|Bass Brewery established in 1777.|
1717 William Bass was born, he was the second son to William and Hannah Bass of Castle End (now Castle Street) in Hinckley, Leicestershire. William at the time ran a local plumbing and glazing business along with a small-holding in Hinckley.
1732 William was just 15 years old when his father died. William’s elder brother John succeeded his father’s business as a plumber and glazier, and William took on the running of the small-holding.
1754 William and John came together to establish a bi-directional carrier business that operated between Manchester and London.
1754 William took complete control of the carrier business as John wanted to stay in Hinckley concentrating on the original plumbing and glazing business that he had been left by his father.
1756 William married Mary Gibbons, she was the daughter of Michael Gibbons, an innkeeper and livery stable keeper at the Red Lion Inn in Holborn which was close the London depot his carrier business was delivering to. William and his wife Mary moved to Burton-upon-Trent in Staffordshire, this was due to it being located at midpoint between Manchester and London. Burton-upon-Trent was becoming a growing industrial and commercial centre, it was also on a planned route of the Trent & Mersey Canal which would later be approved by Parliament in 1766.
William’s carrier business was going from strength to strength. Burton-upon-Trent had a strong presence in the manufacturing of felt hats and William started to deliver the felt hats along with spades, axes, screws as well as hardware for Thomas Thornewill’s works along New Street in Burton-upon-Trent and also for other manufacturers in the area, such as Richard Green.
The brewing industry at this time was growing in Burton-upon-Trent, William was shipping some of the casks of beer from the following: Joseph Clay, Henry Evans, Charles Leeson, Thomas Lovatt, William Musgrave and Samuel Sketchley.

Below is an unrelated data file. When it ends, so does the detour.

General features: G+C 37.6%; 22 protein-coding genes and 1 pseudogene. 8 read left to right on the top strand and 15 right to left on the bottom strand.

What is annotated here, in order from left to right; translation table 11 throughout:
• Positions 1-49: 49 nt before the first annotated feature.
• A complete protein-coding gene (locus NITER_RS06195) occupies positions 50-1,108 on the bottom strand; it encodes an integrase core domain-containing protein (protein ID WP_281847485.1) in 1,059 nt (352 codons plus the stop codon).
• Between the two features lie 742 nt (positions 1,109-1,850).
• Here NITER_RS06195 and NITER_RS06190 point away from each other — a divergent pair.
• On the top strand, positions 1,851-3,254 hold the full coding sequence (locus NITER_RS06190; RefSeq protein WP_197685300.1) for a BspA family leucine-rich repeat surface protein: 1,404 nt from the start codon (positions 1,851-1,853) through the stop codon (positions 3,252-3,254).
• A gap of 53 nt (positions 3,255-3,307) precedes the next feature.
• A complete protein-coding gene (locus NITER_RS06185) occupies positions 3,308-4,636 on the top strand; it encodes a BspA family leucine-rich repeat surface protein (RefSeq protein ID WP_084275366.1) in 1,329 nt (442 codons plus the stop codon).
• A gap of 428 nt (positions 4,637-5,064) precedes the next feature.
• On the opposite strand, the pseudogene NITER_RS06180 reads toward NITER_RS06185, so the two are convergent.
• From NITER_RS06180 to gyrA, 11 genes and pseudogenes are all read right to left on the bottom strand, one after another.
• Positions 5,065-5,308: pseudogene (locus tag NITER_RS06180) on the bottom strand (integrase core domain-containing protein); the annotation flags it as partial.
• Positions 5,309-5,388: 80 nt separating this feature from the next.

1759 Michael Thomas, the first of two sons of William and Mary was born.
1765 William had become a well-established carrier proprietor, he was able to move his family from a modest house in Wetmore and leased a large house along High Street in Burton-upon-Trent.
1777 Now aged 60, William sold the carrier business to the Pickford family. With the funds from the sale, he purchased a substantial town house at 136 High Street in Burton-upon-Trent, which was built in 1750. The house was bought from Reverend John Hepworth and Nathaniel Dawson, who were customers of William’s carrier business. A brewery and malthouse was built on the adjoining land soon after.
The town house was advertised as follows:
|A large capital, well-built and commodious Freehold Dwelling House on the East side of High Street.
Containing spacious hall, five large parlours, bed chamber, butler’s pantry on the lower floor; bed chambers on the second floor; attic storey.
Coach-house and stable for 8 horses, malt-house, brew-house, pigeon house, walled garden with fishponds.
1777 The Bass Brewery was established.
1784 Until now the Bass Brewery were selling to the domestic market all over the United Kingdom, and now the brewery started to export to the Baltic ports in Russia (mainly Saint Petersburg) through the port of Hull in the East Riding of Yorkshire.
2nd March 1787 William Died aged 70 and was buried locally in Burton-upon-Trent.
Both sons, Michael and William took over the Bass Brewery, with Michael taking on sole control later in 1795.